Open Band

Platform for Collective Sound Diallogues

Ariane Stolfi and Fábio Goródscy

Duration: 15 minutes

Open Band is a collective performance, that deals with a contradiction of the social media, that is the apartness of the individual on their devices social media, to propose a collective sound intervention, where invited musicians interact with the audience through an anonymous chat interface that converts text into sound messages. In a Wi-fi network, veryone in the audience is invited to enter a web-site address, where there’s an input for text messages. Once one message is sent, it’s sent back to everyone and played in every connected device as a sequence of sounds, like musical phrases, with very low latency. In a process of inter-semiotic translation, each letter is converted into a sound, and the words are played as sound sequences. As people join the conversation, the sound layer becomes more dense and entropic. We are trying to build a participatory enviroment based on Eco’s [1969] idea of open work.

Depending on the profile of the audience, the conversation can go trough different ways, but as an anonymous chat, people generally feel free to write whenever it comes to mind, giving also, in many cases, real time feedback about the project itself, and about the sounds that are been played. This also tends to provide a high degree of fun to the audience, as unusual diallogues goes on the screen.

For this performance, we need a space with video projection and PA, can be any concert hall, but can be suited also for public spaces if is night. Usually takes from 15 to 20 minutes long, if is necessary can be shortened. We also will need a Wifi Internet connection, capable of handling all the audience at the same time. As a participatory music performance, the audience will be the major responsible for the playing in the performance. The conductors act to change characteristics of the sound in real time, and are responsible to finish the performance after 15 minutes.

Previous Performances
Open Band has been performed in different occasions, with different audience profiles and responses such:
– Bigorna Festival, in a public square, where the majority of the audience was formed by young graduate students of Music Production course, who collaborated producing of one of the samples packs, the public was euphoric and started to bully themselves;
– Conference of Music Performers Association, where the audience was formed almost entirely of music researchers and performers, many of them on traditional music, the pu- blic keep asking question about the references for the sam-ples and experienced with meaningless rhythmic phrases;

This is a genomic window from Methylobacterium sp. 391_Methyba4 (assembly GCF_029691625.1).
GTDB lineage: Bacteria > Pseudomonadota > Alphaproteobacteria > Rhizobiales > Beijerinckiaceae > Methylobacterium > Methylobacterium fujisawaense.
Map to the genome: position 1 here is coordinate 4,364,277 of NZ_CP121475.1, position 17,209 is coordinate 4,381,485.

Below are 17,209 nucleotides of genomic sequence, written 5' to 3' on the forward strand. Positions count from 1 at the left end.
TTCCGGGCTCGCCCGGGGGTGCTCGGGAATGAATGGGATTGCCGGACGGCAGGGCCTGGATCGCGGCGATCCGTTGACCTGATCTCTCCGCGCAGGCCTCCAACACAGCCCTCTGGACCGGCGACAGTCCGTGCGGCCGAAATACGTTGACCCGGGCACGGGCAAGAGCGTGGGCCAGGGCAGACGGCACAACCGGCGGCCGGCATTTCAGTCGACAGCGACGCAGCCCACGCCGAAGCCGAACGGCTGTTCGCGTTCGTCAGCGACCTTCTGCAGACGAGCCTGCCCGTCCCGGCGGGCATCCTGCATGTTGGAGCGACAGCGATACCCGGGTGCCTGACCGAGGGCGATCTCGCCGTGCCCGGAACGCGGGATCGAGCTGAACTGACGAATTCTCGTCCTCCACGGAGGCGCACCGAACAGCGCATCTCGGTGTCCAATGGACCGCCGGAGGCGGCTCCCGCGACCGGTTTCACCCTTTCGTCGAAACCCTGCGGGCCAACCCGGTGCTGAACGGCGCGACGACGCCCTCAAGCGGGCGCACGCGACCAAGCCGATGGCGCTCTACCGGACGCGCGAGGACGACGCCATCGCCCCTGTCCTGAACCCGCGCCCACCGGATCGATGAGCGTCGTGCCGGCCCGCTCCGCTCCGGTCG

– Transmission to Rádio Grave web radio, with public from students syndicate on Architecture University playing to an online audience, where the radio staff star- ted to play as the readio had went to a black hole and the universe was reset; banda-aberta-na-radiograve-reset-do-universo – Computer Music Concert, where the audience was mostly formed by computer science students, one of them realized that was possible to insert CSS and HTML code in the chat, and the audience started to put things on movement on and to draw shapes into the chat with livecoding; com/watch?v=xs23z1IfPfY
– Festival Audio Insurgência, with an audience of musicians and fans from São Paulo noise music scene. That was the only time we did without projection on the chat on screen, so people could occupy all the place’s space with their cellphones, bringing the sound also to exterior.
– SHA2017 - Still Hacking Anyway Festival, on Neetherlands, with an audience of hackers and programmers, mostly playing with computer, with gives to the audience better controll of the rythm flow. It was the longest performance with one hour of duration. In the end, they managed how to hack the system with flooding messages.
–Web Audio Conference 2017 - Performance with the web audio type version, that works only with web audio synthesis. The cohesion of the audience made possible very funny diallogues about the organizors.

We acknowledge support from the NuSom Research group at University of São Paulo and the CAPES grant awarded to Ariane Stolfi. Mathieu Barthet acknowledges support from the EU H2020 Audio Commons grant (688382).